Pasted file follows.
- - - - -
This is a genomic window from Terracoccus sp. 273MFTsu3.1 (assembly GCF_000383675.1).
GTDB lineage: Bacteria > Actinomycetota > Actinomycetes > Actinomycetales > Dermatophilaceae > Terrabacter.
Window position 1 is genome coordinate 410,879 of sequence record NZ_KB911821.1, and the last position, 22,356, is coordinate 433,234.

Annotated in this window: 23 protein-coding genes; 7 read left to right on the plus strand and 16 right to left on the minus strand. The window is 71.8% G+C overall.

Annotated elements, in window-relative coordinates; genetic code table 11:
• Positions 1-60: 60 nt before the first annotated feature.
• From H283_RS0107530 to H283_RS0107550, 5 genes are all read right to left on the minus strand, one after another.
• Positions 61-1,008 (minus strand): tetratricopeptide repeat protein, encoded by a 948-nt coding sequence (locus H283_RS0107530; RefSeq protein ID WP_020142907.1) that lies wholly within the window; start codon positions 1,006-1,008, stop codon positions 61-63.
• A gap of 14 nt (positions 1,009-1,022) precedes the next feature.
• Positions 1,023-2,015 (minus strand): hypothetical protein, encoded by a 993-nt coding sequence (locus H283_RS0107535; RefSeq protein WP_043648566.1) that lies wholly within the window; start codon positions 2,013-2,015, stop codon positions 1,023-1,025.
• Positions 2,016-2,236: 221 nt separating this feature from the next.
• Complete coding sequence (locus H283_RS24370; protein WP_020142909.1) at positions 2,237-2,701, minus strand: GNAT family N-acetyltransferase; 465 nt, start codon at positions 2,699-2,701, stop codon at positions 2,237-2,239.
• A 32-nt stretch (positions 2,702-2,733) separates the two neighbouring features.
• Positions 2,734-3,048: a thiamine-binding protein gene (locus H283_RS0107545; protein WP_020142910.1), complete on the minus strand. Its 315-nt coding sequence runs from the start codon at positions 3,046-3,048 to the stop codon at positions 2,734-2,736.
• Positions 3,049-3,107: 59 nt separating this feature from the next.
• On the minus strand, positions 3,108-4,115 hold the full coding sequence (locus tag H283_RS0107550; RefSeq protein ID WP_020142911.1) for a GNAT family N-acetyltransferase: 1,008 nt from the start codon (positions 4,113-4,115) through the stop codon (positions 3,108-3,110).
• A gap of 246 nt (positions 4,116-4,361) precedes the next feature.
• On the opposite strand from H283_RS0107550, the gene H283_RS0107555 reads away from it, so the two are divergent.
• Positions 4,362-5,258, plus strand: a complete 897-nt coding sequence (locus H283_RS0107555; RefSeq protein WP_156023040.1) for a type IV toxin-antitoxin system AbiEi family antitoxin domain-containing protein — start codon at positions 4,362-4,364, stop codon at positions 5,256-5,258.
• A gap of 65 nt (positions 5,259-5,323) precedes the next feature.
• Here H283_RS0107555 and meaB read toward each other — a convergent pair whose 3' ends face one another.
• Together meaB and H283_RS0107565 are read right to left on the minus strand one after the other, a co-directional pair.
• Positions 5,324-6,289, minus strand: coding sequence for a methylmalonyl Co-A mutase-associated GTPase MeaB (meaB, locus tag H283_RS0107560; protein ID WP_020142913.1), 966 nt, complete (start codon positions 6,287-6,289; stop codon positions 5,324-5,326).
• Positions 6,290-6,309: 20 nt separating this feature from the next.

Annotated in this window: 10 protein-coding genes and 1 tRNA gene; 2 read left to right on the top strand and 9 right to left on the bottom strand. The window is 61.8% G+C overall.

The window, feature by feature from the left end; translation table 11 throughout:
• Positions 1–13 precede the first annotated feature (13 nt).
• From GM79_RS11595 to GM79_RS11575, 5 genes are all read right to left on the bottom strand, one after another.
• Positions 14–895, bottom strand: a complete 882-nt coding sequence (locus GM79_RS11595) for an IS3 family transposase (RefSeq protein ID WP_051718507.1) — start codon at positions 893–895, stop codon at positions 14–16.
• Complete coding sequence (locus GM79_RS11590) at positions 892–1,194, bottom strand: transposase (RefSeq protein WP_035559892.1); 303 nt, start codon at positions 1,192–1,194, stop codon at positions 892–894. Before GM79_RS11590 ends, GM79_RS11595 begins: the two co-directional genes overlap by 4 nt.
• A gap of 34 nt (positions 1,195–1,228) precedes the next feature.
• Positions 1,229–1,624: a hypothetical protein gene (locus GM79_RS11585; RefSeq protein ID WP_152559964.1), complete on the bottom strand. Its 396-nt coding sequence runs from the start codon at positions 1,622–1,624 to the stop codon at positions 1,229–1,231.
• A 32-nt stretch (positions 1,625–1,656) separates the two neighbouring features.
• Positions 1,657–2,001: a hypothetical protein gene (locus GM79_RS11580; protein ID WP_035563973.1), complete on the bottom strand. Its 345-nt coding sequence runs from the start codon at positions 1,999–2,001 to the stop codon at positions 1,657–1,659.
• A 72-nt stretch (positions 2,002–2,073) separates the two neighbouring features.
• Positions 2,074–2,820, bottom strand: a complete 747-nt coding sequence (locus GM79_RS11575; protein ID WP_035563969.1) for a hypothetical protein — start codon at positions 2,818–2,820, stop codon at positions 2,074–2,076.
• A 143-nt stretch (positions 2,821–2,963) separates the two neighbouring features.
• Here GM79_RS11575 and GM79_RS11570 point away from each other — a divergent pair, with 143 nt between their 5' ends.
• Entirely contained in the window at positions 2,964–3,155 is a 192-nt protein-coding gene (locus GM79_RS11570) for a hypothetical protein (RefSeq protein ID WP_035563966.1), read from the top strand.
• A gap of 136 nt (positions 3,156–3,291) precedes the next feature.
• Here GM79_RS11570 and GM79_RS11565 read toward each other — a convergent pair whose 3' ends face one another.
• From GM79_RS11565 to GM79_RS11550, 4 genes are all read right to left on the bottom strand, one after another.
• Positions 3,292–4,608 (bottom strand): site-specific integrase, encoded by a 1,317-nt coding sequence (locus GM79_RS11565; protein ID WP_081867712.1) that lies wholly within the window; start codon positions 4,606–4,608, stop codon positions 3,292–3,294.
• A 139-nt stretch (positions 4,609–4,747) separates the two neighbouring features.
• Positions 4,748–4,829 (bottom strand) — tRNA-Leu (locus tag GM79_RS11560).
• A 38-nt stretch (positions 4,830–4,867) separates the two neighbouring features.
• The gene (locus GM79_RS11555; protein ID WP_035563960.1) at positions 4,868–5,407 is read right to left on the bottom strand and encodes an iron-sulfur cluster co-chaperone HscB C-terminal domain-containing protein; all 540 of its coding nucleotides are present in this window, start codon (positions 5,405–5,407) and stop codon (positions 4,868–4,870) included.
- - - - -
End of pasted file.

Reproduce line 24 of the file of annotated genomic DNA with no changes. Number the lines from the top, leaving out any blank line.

• Positions 6,290-6,309: 20 nt separating this feature from the next.